One of the most famous scene in the Shakespeare play Romeo and Juliet is the “balcony scene” which occurred in (2.2.1-205). This scene takes place in Capulet’s garden where Romeo stares at Juliet while she is on her balcony confessing her love for Romeo. After he reveals himself to Juliet they share their devotion to each other they share a passionate kiss. After the nurse calls out for Juliet she says goodnight to Romeo and Romeo is on his way. Today I’m comparing the balcony scene for two different Romeo and Juliet movies. One is the 1968 version which starred Leonard Whiting as Romeo and Olivia Hussey as Juliet and directed by Franco Zeffirelli (which I have talked about in a previous blog) and the 1996 version which starred Leonardo DiCaprio and Claire Danes and was directed by Baz Luhrmann.
The most significant difference between the 1968 version and the 1996 version is the setting of the balcony scene. The setting of the 1968 version more resembles the play because it take place in Verona Italy, in the 1300’s. Furthermore, the balcony scene was in the Capulet’s garden where there was a balcony high up with a long walk way. On other hand, in the 1996 version takes place in Verona Beach in modern day since there was technology that did not exist in the 14th century like elevators, security cameras, and a pool. Rather than in the 1968 version where Romeo was quieter when approaching Juliet, the 1996 version Romeo was clumsy and reckless (I’m also surprised he didn’t get caught).
The way both Romeo and Juliet were positioned was completely different in both movies. In the 1968 version Romeo was hiding in the bushes of the Capulet’s garden and Juliet was moving around waving her arms. After Juliet discovers Romeo he climbs up the tree and they share a few passionate kisses. Then the nurse calls out for Juliet Romeo climbs up the tree a second time to give Juliet one last kiss and them both take their leave. In the 1996 version Romeo attempting to sneak around the Capulet mansion to see Juliet but he make several mistakes. Instead of a balcony in this movie Juliet goes down an elevator and is at her pool. Then Romeo sneaks up behind her and startles her causing them to fall in her pool. They talk for a bit but, as Romeo moves forward Juliet moves backwards. Then they share a kiss that compared to the 1968 version was bland. Finally they exchange some more sentences and they both leave.
Juliet’s Concerns for Romeo
Similarly, in both movies Juliet worries that Romeo will get caught and as a result he will be killed. In the 1968 version Juliet warned Romeo if he were to get caught her kinsman will kill him. Romeo didn’t care what happened to him making him seem very relaxed. In the 1996 version they were in a constant fear of being caught since there was a security camera at the pool and a security guard watching all cameras 24/7. He was almost caught at one point but he held his breath underwater and evaded the guard.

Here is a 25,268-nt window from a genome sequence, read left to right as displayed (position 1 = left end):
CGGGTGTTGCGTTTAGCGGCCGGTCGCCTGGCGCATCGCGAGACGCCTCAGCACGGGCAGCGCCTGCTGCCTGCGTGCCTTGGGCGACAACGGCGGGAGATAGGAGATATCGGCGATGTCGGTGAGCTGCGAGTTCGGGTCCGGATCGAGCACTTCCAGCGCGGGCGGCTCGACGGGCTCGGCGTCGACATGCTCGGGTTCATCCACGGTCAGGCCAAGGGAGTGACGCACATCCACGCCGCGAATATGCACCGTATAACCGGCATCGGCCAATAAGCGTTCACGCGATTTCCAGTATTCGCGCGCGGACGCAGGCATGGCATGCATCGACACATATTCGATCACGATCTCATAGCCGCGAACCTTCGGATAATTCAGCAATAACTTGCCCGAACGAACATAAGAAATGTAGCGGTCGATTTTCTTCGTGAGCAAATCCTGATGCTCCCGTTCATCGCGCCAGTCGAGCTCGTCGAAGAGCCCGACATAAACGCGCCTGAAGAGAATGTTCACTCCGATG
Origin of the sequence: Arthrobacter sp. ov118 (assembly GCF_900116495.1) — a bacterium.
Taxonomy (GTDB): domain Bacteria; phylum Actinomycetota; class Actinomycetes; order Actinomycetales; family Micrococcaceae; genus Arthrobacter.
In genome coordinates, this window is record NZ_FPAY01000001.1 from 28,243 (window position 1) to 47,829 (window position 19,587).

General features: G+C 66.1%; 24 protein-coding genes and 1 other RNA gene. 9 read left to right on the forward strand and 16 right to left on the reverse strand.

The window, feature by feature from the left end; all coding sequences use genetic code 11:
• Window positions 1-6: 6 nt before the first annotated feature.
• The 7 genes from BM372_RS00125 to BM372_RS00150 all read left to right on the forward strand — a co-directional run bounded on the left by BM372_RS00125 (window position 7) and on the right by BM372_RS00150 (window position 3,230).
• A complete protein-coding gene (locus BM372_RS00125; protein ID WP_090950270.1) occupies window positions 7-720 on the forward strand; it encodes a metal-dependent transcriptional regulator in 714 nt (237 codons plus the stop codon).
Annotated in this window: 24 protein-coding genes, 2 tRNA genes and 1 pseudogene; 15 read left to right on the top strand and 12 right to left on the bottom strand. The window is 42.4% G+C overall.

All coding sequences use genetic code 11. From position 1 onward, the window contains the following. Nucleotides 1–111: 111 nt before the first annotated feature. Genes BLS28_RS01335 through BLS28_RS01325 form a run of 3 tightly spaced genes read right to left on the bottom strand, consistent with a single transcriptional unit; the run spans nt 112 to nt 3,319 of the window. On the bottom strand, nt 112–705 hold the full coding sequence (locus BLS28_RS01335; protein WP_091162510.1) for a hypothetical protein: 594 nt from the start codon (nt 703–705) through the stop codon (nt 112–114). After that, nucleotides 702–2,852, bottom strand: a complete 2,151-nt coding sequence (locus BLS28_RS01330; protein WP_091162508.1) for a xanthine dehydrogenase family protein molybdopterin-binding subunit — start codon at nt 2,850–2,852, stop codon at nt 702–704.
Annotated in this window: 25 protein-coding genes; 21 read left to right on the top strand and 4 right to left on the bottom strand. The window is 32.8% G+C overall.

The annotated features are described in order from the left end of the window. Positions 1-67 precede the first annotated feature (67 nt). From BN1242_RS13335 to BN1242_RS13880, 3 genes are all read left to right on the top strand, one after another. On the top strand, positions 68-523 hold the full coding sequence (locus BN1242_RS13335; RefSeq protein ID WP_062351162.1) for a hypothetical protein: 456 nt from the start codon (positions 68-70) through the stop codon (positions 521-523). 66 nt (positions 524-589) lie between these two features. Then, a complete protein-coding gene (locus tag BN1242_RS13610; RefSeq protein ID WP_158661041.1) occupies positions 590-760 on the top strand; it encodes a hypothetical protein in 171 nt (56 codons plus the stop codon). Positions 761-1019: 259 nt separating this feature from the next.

In conclusion, both versions of Romeo and Juliet portrayed the balcony scene in two different ways. If I had to pick a favourite it would probably be the 1968 version because it resembles the original play written by Shakespeare a lot more than the 1996 version and it better represented the whole idea of the balcony scene compared to the 1996 version. The 1996 version balcony scene had too many unnecessary moments such as, Romeo entrance being clumsy and made a significant amount of noise. Overall, Zeffirelli did a better job of portraying the balcony scene in Romeo and Juliet than Luhrmann did.
I found that Susan Wloszczyna’s criticism of the balcony scene on the 2013 version of Romeo and Juliet was a little harsh. She claimed that its “the movies greatest disappointment,” and i don’t agree with most of what she said.I believe the acting was well done the music fit the scene, and the setting was beautiful. I was appalled when she said “if you can’t do the balcony scene right, then why even do Romeo and Juliet.” She basically said that the balcony scene is the biggest and the most important part of the play and the other scenes are unnecessary which i certainly don’t agree with at all. There are other scenes and parts that are just as important as the balcony scene like the Queen Mab speech, Romeo and Juliet’s first encounter, and the thumb biting incident. The only thing about Wloszczyna’s article i agree with was the positioning. The positioning was sloppy and did not fit with what the scene intended to be in the play. Comparing the 2013 to the 1996 the 1996 version was a lot worse. The acting was dull, the setting was irrelevant and the music was atrocious. In the end the 2013 version balcony scene was done well with some minor flaws.
Ms. Bellon’s Classroom,. ‘Romeo And Juliet: Act II, Prologue Through Scene Ii – The Balcony Scene’. N.p., 2015. Web. 21 Apr. 2015.
Scalar.usc.edu,. ‘Balcony Scene Setting Changes’. N.p., 2015. Web. 21 Apr. 2015